ONCAlert | 2018 ASCO Annual Meeting

Let's Rebuild 340B as a Patient-Centric Model, ACCC Executive Director Recommends

Shannon Connelly
Published Online: 9:04 PM, Fri April 28, 2017
This year marks 25 years since the federal government created the 340B Drug Discount Program, and now is the time to revisit how well the program is working for patients, says Association of Community Cancer Centers (ACCC) executive director Christian G. Downs, JD, MHA.
 
In an interview with Targeted Oncology during the 2017 Community Oncology Alliance (COA) annual meeting, Downs discussed his thoughts on how rebuilding the 340B program should be addressed, Medicare Payment Advisory Commission’s (MedPAC) Part B cost control proposals, and the potential for progress in tackling rising drug costs.
 
TARGETED ONCOLOGY:   340B has created its own ecosystem of dependence for healthcare programs. Do you anticipate that there will be constructive reform in 2017 or 2018?
 
Downs: I think “constructive” reform is the operative word. It's the 25th anniversary of the program, it's time to take a look at it to see if it's really functioning for patients, and then build it up as a patient-centric model. And there are a couple of things I think could be done with that. You can qualify patients for 340B, that way they are able to go to whatever location they need to go to. But then we also need to look at those places that are treating a high number of [people who are] underinsured, and say, instead of the 340B program as a means of covering some of that cost, what are some other things we can do so that patients in those situations and providers treating those patients are able to continue to do that? There's an opportunity right now to be able to do something. I think from a legislative standpoint, if we don't have a multi-stakeholder bill—1 where everyone sat down and got together and said this is what works for us, this doesn't work for us, come up with some compromise—then we'll have legislation, but I'm not sure if it's going to go anywhere. And that's on both sides. If you're going to have something that paces, something that's actually good, then you are going to need to have multiple stakeholders involved.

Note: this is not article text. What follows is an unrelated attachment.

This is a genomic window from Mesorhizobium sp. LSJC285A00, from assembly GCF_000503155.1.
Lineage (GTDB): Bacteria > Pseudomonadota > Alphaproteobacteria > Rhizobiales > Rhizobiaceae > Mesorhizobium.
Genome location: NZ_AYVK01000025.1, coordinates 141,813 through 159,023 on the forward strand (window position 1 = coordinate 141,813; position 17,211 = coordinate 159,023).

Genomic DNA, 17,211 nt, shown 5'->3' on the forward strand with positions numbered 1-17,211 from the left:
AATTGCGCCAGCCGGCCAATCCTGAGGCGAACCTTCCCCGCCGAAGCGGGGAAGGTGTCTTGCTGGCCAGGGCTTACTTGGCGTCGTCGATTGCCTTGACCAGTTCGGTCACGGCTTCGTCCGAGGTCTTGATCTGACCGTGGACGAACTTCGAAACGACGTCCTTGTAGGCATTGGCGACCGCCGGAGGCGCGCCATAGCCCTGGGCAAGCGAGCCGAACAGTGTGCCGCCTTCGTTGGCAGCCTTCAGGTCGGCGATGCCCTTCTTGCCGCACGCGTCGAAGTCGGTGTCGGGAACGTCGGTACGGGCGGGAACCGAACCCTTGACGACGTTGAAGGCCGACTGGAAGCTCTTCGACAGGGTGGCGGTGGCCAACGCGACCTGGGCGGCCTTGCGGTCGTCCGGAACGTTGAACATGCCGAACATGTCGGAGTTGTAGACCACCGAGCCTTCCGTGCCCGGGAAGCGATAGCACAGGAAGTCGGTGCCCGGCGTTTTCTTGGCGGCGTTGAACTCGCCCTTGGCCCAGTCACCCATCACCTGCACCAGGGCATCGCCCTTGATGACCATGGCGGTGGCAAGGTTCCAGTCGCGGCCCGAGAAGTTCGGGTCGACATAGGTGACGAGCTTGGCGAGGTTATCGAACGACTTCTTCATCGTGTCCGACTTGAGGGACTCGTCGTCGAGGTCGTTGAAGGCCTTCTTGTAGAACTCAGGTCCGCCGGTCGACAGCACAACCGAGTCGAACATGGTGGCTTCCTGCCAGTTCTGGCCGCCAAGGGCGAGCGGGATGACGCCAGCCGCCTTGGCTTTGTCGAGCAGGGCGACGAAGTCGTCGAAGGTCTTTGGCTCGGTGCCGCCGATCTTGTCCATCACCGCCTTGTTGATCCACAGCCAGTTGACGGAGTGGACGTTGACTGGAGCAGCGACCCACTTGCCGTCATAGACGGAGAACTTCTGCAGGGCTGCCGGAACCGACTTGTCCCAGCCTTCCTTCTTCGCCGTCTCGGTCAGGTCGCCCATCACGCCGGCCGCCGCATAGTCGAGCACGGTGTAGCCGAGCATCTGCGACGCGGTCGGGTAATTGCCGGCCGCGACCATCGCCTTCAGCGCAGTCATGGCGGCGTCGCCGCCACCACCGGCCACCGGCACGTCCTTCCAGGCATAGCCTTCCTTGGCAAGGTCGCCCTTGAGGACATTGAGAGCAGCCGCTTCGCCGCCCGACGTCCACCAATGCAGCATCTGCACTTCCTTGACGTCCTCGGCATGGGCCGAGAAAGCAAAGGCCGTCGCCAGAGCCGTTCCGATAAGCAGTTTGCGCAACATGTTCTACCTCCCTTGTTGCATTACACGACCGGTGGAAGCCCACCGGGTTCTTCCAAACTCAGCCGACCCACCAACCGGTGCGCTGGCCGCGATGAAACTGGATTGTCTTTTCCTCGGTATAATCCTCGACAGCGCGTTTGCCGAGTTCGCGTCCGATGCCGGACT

TARGETED ONCOLOGY:  How does the ACCC view the MedPAC proposals for Part B cost control, particularly the proposed third-party vendor price negotiations?
 
Downs: ACCC has viewed these issues for probably 20 years. The big challenge with some of the MedPAC recommendations is they only look at 1 side of the equation, which is the cost of acquiring the drug. What they don't really look at in their proposals is the cost of giving the drug. I think that's where we need to focus. You can talk about reducing drug reimbursements, but then you also have to talk about covering the cost of the other services that are provided. If you're going to do that, it needs to be more of a bilateral discussion, particularly on the vendor program. That model particularly is probably not workable in the way the community setting is set up now for multiple different reasons.
 
I think people are open to multiple different methods of acquiring drugs, but they have to be slow, it has to be piloted, we have to see what works. That goes back to my point about the infrastructure that exists. We have a fragile cancer delivery infrastructure, from a financial standpoint. We need more providers. We don't usually do good when we have hammers coming down. It's much better to be precision oriented and say if we're going to do something like this, we're going to do it small, we're going to study it, we're going to learn how it works, make the changes, and then roll it out gradually.
 
TARGETED ONCOLOGY:  Trump has expressed interest in tackling rising prescription drug costs. Does that make the ACCC feel confident that there will be some new initiatives this coming year?
 
Downs: I thought 1 of his lines was interesting: "Who knew health reform was so difficult?" I think that same thing is going to happen with drug pricing. It is a complicated issue. It's a simple answer to say we should let Medicare go and negotiate prices, but you have to actually look at not only the legal challenges, but also some of the economic challenges that exist with it. It's not a perfect system right now. I think the underlying issue we need to make sure happens, though, is that whatever innovation we have is protected. I think in the long run that is going to be what we are really going to have to stay focused on.